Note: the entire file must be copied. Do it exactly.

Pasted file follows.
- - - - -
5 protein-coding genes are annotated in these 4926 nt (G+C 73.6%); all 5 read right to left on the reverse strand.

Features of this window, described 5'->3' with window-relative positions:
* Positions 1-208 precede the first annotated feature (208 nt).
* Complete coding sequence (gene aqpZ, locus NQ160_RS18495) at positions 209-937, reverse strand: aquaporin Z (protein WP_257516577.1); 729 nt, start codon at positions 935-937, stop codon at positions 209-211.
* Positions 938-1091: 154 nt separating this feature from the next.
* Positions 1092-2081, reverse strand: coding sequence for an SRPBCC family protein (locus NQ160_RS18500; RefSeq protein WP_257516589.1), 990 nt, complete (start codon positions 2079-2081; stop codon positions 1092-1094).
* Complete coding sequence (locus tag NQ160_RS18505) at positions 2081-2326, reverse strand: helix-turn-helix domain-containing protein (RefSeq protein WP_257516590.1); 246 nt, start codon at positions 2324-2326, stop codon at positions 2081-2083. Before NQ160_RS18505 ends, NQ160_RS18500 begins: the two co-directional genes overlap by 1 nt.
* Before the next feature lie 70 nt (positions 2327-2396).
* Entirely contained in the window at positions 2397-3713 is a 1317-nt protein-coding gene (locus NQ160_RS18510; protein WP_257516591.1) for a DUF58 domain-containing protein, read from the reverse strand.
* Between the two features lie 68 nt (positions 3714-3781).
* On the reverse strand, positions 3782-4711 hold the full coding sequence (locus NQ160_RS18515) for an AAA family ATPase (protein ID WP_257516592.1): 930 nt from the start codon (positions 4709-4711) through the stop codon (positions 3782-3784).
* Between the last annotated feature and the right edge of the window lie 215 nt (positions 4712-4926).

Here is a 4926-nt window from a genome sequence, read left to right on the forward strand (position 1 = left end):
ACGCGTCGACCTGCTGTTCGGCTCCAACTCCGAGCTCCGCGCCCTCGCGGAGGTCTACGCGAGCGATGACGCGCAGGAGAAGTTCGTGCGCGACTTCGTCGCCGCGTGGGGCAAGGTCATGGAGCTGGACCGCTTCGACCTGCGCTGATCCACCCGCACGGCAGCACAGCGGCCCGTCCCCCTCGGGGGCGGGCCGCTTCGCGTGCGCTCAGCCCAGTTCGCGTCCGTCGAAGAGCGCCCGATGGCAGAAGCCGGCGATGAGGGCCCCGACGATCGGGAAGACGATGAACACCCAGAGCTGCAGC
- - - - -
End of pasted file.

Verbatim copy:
5 protein-coding genes are annotated in these 4926 nt (G+C 73.6%); all 5 read right to left on the reverse strand.

Features of this window, described 5'->3' with window-relative positions:
* Positions 1-208 precede the first annotated feature (208 nt).
* Complete coding sequence (gene aqpZ, locus NQ160_RS18495) at positions 209-937, reverse strand: aquaporin Z (protein WP_257516577.1); 729 nt, start codon at positions 935-937, stop codon at positions 209-211.
* Positions 938-1091: 154 nt separating this feature from the next.
* Positions 1092-2081, reverse strand: coding sequence for an SRPBCC family protein (locus NQ160_RS18500; RefSeq protein WP_257516589.1), 990 nt, complete (start codon positions 2079-2081; stop codon positions 1092-1094).
* Complete coding sequence (locus tag NQ160_RS18505) at positions 2081-2326, reverse strand: helix-turn-helix domain-containing protein (RefSeq protein WP_257516590.1); 246 nt, start codon at positions 2324-2326, stop codon at positions 2081-2083. Before NQ160_RS18505 ends, NQ160_RS18500 begins: the two co-directional genes overlap by 1 nt.
* Before the next feature lie 70 nt (positions 2327-2396).
* Entirely contained in the window at positions 2397-3713 is a 1317-nt protein-coding gene (locus NQ160_RS18510; protein WP_257516591.1) for a DUF58 domain-containing protein, read from the reverse strand.
* Between the two features lie 68 nt (positions 3714-3781).
* On the reverse strand, positions 3782-4711 hold the full coding sequence (locus NQ160_RS18515) for an AAA family ATPase (protein ID WP_257516592.1): 930 nt from the start codon (positions 4709-4711) through the stop codon (positions 3782-3784).
* Between the last annotated feature and the right edge of the window lie 215 nt (positions 4712-4926).

Here is a 4926-nt window from a genome sequence, read left to right on the forward strand (position 1 = left end):
ACGCGTCGACCTGCTGTTCGGCTCCAACTCCGAGCTCCGCGCCCTCGCGGAGGTCTACGCGAGCGATGACGCGCAGGAGAAGTTCGTGCGCGACTTCGTCGCCGCGTGGGGCAAGGTCATGGAGCTGGACCGCTTCGACCTGCGCTGATCCACCCGCACGGCAGCACAGCGGCCCGTCCCCCTCGGGGGCGGGCCGCTTCGCGTGCGCTCAGCCCAGTTCGCGTCCGTCGAAGAGCGCCCGATGGCAGAAGCCGGCGATGAGGGCCCCGACGATCGGGAAGACGATGAACACCCAGAGCTGCAGC